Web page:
Vacancy for a PhD in Energy Labels for Digital Services

Back in July, I announced that our project proposal “Zero-Waste Computing: Energy Labels for Digital Services” was granted for the Science and Design PhD program at the University of Amsterdam. Now, the Parallel Computing Systems (PCS) group  is looking for a suitable PhD candidate for this project. Among other things, this involves modelling and monitoring to determine how energy is consumed in digital services whose computations are distributed over device, edge, and cloud.

Find a more detailed description of the vacancy, as well as instructions for how to apply here. The application period ends on October 18.

Project Proposal about Energy Labels for Digital Services Granted

It is my pleasure to announce our project proposal entitled “Zero-Waste Computing: Energy Labels for Digital Services” has been granted for the Science and Design PhD program at the University of Amsterdam. Ana Lucia Varbanescu is the main applicant for this project, with Anuj Pathania and myself as co-applicants. The project proposal was supported by Surf, ESI (TNO), Barcelona Supercomputing Center, and ASTRON.

The project addresses the issue that digital services are getting increasingly prevalent in society and are vital to the Dutch economy, already reaching 60% of GDP. However, they come with a significant, rapidly-increasing energy cost, raising sustainability concerns, since a mid-size datacenter alone consumes as much energy as a small town. However, datacenters are only the final link in a digital chain. Users interacting with devices — mobile phones, tablets, or laptops — trigger entire digital chains, combining multiple communicating computing layers and data transfers: from the device itself, through the edge, to the datacenter. Each layer has its own computing infrastructure (see figure). At each layer, decisions are made about how, where and when applications are running and/or data are transferred. These decisions have a significant impact on the user-perceived quality-of-service (QoS), but also on the energy consumption – per layer, and for the entire digital chain. The energy footprint of different devices along the chain might be known, but the actual energy consumed by the application is unknown, because it depends on infrastructure choices, and on user QoS requirements, and on mapping decisions made on the edge and in the datacenter. Thus, the energy efficiency, i.e., the amount of energy consumed to perform the actual task at hand, is largely unknown, for most digital chains.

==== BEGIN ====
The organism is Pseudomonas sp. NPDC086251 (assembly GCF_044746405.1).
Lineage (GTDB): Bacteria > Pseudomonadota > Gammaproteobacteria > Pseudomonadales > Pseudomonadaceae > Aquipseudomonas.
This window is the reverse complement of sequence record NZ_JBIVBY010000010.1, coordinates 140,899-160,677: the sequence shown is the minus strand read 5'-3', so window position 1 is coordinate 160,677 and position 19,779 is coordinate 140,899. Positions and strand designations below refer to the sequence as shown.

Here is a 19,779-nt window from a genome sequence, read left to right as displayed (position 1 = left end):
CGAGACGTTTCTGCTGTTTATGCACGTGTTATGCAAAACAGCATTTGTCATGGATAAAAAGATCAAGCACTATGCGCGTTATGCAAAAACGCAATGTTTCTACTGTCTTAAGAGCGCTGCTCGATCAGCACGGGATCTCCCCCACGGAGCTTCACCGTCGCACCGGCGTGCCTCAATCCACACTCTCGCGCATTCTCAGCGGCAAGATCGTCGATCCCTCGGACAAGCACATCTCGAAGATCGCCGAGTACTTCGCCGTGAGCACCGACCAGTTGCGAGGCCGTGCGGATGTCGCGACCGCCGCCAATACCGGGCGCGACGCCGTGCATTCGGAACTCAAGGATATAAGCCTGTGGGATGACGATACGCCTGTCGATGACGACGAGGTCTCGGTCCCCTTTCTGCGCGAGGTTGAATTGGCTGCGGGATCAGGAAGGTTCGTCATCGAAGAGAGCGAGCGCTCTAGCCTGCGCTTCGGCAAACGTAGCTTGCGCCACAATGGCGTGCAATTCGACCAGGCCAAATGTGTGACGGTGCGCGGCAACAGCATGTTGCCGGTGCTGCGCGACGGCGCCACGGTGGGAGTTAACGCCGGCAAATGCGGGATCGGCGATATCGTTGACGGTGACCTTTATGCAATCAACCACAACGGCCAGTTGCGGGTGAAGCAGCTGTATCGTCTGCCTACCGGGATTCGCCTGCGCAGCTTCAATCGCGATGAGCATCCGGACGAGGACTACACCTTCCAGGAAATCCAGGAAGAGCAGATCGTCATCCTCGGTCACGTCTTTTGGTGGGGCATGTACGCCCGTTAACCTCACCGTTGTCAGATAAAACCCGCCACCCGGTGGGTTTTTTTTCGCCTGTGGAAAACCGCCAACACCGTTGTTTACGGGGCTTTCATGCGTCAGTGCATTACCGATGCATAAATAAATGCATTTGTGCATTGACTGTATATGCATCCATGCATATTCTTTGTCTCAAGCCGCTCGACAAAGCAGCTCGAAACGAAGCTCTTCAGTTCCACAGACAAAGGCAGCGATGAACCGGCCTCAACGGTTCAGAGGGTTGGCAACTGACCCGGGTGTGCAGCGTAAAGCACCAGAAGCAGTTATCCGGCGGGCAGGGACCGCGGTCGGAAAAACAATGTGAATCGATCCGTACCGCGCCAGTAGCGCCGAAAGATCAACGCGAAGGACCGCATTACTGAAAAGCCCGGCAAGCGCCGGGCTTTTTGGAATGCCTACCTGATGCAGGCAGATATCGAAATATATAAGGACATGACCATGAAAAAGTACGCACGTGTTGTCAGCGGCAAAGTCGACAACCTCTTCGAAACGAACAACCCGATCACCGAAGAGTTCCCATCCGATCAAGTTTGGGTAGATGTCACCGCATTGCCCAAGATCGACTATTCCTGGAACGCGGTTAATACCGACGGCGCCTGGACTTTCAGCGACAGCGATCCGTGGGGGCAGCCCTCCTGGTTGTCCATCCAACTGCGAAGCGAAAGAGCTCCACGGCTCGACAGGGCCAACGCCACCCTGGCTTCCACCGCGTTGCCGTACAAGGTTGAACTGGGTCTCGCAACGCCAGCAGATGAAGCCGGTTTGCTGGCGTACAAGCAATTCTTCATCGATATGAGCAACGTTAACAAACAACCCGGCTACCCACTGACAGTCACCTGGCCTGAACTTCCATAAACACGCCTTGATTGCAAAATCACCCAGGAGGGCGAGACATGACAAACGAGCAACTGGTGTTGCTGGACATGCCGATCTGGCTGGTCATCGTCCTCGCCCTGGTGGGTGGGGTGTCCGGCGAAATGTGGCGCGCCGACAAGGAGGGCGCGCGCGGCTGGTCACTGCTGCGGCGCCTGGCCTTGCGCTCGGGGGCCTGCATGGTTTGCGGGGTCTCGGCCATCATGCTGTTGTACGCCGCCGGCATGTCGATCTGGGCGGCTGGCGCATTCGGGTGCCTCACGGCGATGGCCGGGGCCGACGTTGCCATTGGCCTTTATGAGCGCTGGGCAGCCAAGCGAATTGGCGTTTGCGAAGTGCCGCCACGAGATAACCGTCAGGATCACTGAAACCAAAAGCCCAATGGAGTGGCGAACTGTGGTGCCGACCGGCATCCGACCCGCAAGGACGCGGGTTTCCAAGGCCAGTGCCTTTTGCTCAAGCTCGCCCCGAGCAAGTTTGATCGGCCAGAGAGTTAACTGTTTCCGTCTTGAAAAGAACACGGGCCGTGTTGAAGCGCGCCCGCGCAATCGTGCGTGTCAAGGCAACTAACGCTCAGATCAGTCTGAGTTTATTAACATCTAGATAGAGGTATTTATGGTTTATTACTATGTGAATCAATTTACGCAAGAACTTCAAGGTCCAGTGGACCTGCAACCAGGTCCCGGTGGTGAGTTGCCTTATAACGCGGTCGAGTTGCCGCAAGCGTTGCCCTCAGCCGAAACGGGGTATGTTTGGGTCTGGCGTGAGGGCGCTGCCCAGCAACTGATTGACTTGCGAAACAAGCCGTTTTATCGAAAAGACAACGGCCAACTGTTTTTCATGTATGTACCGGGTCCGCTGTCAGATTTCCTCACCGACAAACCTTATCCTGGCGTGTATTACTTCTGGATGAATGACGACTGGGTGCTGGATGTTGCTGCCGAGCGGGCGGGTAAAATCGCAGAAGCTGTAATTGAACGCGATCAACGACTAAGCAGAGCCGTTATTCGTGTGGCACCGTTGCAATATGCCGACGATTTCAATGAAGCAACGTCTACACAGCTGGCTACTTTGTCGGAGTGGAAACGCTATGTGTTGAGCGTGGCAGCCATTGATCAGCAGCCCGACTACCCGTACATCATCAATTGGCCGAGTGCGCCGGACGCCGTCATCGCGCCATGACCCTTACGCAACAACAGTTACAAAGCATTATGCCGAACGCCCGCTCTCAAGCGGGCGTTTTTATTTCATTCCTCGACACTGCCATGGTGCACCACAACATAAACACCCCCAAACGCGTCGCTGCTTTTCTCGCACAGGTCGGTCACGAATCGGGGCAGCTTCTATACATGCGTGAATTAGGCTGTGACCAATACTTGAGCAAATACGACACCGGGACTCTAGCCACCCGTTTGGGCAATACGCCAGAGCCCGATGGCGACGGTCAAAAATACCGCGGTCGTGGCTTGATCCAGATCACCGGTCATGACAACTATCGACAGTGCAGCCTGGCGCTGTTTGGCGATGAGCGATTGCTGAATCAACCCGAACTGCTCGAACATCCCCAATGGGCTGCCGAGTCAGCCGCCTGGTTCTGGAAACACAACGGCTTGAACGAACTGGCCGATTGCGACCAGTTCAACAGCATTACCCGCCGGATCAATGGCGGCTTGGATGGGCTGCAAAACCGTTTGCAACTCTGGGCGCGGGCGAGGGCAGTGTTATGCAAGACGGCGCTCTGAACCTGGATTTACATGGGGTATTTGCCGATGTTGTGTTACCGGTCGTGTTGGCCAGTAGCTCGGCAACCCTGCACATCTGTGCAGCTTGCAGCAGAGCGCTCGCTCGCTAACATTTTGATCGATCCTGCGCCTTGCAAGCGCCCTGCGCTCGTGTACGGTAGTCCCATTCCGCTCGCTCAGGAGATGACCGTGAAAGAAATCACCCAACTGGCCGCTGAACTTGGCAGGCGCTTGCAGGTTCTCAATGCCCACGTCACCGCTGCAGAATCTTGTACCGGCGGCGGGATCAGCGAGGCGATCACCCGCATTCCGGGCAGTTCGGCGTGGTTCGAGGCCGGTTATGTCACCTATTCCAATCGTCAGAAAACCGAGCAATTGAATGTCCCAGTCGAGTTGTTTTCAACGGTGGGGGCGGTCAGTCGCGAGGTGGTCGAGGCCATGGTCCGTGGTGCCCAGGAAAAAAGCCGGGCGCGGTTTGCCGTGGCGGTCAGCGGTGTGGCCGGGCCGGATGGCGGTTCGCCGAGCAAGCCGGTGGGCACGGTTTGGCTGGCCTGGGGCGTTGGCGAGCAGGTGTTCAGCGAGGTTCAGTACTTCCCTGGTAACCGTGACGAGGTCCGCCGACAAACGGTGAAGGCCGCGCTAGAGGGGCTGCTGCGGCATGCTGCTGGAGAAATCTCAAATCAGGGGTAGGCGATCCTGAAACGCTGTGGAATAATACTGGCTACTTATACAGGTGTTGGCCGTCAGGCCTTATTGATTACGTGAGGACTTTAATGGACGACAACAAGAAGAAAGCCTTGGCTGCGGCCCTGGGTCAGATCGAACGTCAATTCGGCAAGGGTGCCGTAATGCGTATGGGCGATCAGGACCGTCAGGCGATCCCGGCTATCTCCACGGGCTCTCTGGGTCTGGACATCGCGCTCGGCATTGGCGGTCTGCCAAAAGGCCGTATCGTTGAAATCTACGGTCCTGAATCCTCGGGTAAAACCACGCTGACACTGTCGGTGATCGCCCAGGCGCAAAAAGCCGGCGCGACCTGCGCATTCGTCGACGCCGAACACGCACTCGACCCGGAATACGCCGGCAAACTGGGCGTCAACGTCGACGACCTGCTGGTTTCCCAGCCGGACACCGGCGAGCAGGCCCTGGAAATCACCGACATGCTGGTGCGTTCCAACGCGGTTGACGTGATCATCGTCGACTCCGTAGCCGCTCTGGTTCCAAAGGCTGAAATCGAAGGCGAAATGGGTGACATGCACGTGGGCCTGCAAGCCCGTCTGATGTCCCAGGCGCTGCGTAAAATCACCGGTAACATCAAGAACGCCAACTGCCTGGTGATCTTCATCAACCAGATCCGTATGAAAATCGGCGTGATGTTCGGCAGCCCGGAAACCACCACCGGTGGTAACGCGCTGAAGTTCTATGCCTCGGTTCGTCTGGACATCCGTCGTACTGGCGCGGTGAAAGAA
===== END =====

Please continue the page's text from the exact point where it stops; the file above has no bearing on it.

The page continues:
We argue that the first step to reduce waste in computing is to quantify the energy efficiency of end-to-end digital chains. Our project focuses on designing an integrated framework (i.e., the methods, metrics, and tools) for this quantification effort. Specifically, we aim to define a reference architecture of digital chains, use it to define an analytical digital-chain energy-efficiency model that exposes the factors that impact energy efficiency along the chain, and support it with a high-level functional simulator to assess different operational scenarios and parameters that affect the energy efficiency of digital chains.

This is a small project funding only a single PhD student. More momentum is required to further advance this area and make a step from only monitoring the energy consumption of digital chains to also include actuation, e.g. energy minimization through workload redistribution, subject to performance constraints. We are currently looking for interested parties to collaborate with us on this topic in future project proposals.